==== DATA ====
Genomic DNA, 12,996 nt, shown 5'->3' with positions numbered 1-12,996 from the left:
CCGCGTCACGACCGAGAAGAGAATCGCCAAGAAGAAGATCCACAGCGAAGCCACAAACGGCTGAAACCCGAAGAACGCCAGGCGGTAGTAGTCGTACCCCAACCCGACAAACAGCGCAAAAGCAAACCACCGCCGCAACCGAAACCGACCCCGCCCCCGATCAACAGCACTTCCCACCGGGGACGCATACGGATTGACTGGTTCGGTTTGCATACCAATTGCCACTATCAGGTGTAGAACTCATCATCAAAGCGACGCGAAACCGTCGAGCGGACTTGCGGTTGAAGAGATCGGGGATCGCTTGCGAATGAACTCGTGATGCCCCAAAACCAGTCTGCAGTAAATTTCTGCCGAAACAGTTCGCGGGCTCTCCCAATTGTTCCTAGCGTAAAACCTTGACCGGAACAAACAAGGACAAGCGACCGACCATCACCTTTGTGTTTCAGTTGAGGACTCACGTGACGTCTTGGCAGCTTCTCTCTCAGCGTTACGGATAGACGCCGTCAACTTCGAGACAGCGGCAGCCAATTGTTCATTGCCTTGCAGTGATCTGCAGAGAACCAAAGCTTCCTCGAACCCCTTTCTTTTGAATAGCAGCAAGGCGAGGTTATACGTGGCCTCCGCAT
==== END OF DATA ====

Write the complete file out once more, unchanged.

Genomic DNA, 12,996 nt, shown 5'->3' with positions numbered 1-12,996 from the left:
CCGCGTCACGACCGAGAAGAGAATCGCCAAGAAGAAGATCCACAGCGAAGCCACAAACGGCTGAAACCCGAAGAACGCCAGGCGGTAGTAGTCGTACCCCAACCCGACAAACAGCGCAAAAGCAAACCACCGCCGCAACCGAAACCGACCCCGCCCCCGATCAACAGCACTTCCCACCGGGGACGCATACGGATTGACTGGTTCGGTTTGCATACCAATTGCCACTATCAGGTGTAGAACTCATCATCAAAGCGACGCGAAACCGTCGAGCGGACTTGCGGTTGAAGAGATCGGGGATCGCTTGCGAATGAACTCGTGATGCCCCAAAACCAGTCTGCAGTAAATTTCTGCCGAAACAGTTCGCGGGCTCTCCCAATTGTTCCTAGCGTAAAACCTTGACCGGAACAAACAAGGACAAGCGACCGACCATCACCTTTGTGTTTCAGTTGAGGACTCACGTGACGTCTTGGCAGCTTCTCTCTCAGCGTTACGGATAGACGCCGTCAACTTCGAGACAGCGGCAGCCAATTGTTCATTGCCTTGCAGTGATCTGCAGAGAACCAAAGCTTCCTCGAACCCCTTTCTTTTGAATAGCAGCAAGGCGAGGTTATACGTGGCCTCCGCAT